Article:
It is desirable to keep in mind these positive benefits inherent in the taboo sys- tem, since perhaps excessive attention has been directed to its hampering influence on society. Thomas, Source The Threshold of Religiofiy^ London, Book for Social Origins, Chicago, 191 4? But the conceptions which generated the tabooed day in Polynesia, Indonesia, and southeastern Asia are not local and confined; on the contrary they underly a wide range of social phenomena.

— World-wide diffusion of the custom of observing tabooed days after a death and on related occasions, p. CHAPTER III Holy Days Characteristics of religious festivals, p. — Festival times often marked by cessation of labour, pp. — Origin of the conception of a ** holy ** day, pp. — Consecration of holy days to particular divinities, pp. — Connection between tabooed days and holy days, p. — The taboo element in the festivals observed by Dravidian peoples of CONTENTS xi India, pp. Like the Bornean tribes they have a number of agricultural ceremonies, reli- gious in character, and designed to secure an abundant harvest. was republished under the title 56 REST DAYS of Assam the ethnical transition is unbroken to the Chin, who occupy the Chindwin valley and the hills to the west. The genua, again, has been noticed among the Muhso, or Lalu, a large tribe which has emigrated from China to the Shan States.

At the same time the sacred rest day does not stand without relation to the other observances of the Igorot. Journal of the Anthropological In- Captain Lewin^s interesting work stitute, 1873, ii, 240. Mc Mahon, The Karens of ^ Gazetteer of Upper Burma and the Golden Chersonese, London, the Shan States, edited by Scott 1876, p. TABOOED DAYS AT CRITICAL EPOCHS 57 sowing or planting days means blight for the crop.-^ These superstitions no doubt represent decadent forms of a once-extensive genua system among the Karen.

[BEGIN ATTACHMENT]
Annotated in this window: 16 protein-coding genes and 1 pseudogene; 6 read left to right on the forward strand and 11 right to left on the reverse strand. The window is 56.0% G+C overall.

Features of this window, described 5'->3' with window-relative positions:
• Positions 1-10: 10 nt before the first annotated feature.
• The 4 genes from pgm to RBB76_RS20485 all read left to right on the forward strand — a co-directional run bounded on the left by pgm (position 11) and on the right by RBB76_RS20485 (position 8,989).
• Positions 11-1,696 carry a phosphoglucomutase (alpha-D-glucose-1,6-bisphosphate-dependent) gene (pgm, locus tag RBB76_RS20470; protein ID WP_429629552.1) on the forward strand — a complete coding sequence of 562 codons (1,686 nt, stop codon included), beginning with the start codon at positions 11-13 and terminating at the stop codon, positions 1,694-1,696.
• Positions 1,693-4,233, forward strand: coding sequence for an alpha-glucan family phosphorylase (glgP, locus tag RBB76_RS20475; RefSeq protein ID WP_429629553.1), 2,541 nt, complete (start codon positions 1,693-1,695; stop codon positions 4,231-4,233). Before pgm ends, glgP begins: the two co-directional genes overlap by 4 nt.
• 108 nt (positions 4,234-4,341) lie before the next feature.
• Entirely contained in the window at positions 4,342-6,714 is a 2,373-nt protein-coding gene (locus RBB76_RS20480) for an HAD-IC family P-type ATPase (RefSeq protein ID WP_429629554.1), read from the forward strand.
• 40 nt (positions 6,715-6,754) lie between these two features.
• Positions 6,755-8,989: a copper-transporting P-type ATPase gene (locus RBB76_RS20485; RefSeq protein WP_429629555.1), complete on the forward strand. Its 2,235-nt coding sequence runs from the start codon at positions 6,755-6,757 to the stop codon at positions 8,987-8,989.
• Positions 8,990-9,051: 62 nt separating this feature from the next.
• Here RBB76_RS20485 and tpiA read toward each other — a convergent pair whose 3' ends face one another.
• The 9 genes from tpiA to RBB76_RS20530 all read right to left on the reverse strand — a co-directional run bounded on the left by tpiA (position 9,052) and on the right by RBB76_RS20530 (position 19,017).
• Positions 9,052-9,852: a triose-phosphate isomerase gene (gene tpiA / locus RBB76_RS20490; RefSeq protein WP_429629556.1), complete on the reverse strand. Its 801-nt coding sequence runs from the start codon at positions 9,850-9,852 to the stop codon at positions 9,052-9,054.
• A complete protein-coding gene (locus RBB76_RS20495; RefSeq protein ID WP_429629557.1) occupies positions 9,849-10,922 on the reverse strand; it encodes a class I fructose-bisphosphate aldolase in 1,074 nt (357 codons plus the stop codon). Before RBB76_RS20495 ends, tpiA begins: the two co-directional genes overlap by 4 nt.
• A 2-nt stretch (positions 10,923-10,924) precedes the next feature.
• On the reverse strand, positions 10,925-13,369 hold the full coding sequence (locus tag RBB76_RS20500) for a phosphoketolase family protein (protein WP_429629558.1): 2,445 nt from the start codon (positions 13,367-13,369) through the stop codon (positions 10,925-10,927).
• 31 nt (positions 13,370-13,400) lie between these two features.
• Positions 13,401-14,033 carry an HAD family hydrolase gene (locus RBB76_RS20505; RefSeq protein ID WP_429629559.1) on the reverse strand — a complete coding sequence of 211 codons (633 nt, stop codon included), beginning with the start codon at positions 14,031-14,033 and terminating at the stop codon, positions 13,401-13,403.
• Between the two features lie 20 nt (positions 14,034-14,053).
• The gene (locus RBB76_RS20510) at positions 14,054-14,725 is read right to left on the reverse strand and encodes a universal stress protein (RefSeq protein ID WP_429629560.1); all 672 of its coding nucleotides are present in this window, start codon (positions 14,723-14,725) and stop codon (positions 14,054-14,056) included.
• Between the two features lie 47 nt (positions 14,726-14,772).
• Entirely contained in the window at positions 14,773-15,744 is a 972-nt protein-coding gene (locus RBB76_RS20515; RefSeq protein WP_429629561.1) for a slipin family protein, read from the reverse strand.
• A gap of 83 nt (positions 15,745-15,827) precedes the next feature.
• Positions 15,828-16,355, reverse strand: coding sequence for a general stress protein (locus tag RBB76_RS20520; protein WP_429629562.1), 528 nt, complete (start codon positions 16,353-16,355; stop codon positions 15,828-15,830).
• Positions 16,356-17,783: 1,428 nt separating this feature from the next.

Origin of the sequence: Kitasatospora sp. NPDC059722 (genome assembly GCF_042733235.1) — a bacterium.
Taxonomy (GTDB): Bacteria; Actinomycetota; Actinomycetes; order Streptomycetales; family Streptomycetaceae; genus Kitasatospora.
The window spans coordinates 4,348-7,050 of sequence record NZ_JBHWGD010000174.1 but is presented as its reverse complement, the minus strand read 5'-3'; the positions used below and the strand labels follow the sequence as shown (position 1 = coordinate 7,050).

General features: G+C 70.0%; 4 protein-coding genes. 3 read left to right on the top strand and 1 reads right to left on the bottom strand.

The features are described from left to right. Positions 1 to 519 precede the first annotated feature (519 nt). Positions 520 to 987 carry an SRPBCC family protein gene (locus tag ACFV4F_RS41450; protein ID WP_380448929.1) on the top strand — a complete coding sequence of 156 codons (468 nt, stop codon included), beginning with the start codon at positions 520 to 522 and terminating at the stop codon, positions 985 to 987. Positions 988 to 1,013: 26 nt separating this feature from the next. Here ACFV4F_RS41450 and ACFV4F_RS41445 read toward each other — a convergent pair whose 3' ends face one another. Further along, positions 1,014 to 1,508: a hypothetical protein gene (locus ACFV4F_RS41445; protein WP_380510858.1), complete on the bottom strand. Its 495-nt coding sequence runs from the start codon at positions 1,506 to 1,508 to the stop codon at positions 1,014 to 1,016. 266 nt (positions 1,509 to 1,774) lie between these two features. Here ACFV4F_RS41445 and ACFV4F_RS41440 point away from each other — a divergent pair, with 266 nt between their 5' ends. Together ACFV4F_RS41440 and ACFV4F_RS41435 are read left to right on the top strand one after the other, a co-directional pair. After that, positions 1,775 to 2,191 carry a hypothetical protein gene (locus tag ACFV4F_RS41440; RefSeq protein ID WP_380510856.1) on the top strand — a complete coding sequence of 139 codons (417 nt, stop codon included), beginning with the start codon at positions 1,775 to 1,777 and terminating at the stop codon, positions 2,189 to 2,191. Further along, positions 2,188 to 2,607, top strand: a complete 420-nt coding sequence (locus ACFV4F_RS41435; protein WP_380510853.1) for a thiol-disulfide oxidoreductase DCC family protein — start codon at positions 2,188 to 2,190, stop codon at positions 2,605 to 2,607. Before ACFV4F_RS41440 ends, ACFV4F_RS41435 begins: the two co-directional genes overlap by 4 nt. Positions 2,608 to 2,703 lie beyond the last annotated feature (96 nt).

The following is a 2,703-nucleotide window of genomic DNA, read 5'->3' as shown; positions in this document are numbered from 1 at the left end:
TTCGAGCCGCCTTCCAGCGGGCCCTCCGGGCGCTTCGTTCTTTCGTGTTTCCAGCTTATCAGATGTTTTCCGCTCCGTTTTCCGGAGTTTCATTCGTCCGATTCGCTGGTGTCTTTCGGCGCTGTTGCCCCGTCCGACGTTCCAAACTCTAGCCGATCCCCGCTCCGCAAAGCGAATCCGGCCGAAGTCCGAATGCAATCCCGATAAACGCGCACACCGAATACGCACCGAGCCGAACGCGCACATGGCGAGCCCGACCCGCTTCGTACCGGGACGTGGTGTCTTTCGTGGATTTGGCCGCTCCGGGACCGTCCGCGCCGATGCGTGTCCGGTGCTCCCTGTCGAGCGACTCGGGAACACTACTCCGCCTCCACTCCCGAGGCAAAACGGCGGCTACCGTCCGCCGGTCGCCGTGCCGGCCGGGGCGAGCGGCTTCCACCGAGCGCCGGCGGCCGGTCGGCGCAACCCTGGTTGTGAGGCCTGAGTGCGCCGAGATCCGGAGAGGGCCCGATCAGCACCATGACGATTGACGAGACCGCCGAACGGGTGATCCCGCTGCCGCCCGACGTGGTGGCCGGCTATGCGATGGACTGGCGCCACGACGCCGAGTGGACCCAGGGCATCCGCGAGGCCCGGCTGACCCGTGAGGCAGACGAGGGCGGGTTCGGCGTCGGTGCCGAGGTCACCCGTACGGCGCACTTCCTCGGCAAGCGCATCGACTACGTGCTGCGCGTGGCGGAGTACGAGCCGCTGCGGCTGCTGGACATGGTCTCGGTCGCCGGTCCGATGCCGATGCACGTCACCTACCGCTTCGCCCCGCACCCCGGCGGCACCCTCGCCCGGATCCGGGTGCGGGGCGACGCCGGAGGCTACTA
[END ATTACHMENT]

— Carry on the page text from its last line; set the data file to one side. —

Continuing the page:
A hen hatching out a brood of chickens brings on a genua of one day." ^ Such observances may be said to mark the acme of the Naga taboo system, or, from another point of view, to reduce it to an ab- surdity. The taboos imposed by him would be khullakpa, also called gennabura, or obliged to pay a fine, the proceeds **authorizer of genna,' is himself being used to provide a sub- subject to a number of vexatious stantial repast for the village restrictions designed to prevent any elders (Hodson, in Journal of the impairment of the efficiency of his Anthropological Institute y I90i,xxxi, sacred office. It is held annually at the beginning of cultivation. It is sig- nificant that the Moirang, a more or less backward and isolated Meithei tribe, still keep up some- thing like a system of communal genua connected with agricultural operations {ibid.y p. It is not improbable, then, that the advan- tages of this seemingly senseless cult outweigh its drawbacks, which, in the shape of endless delays and changes of plans, are by no means small" ).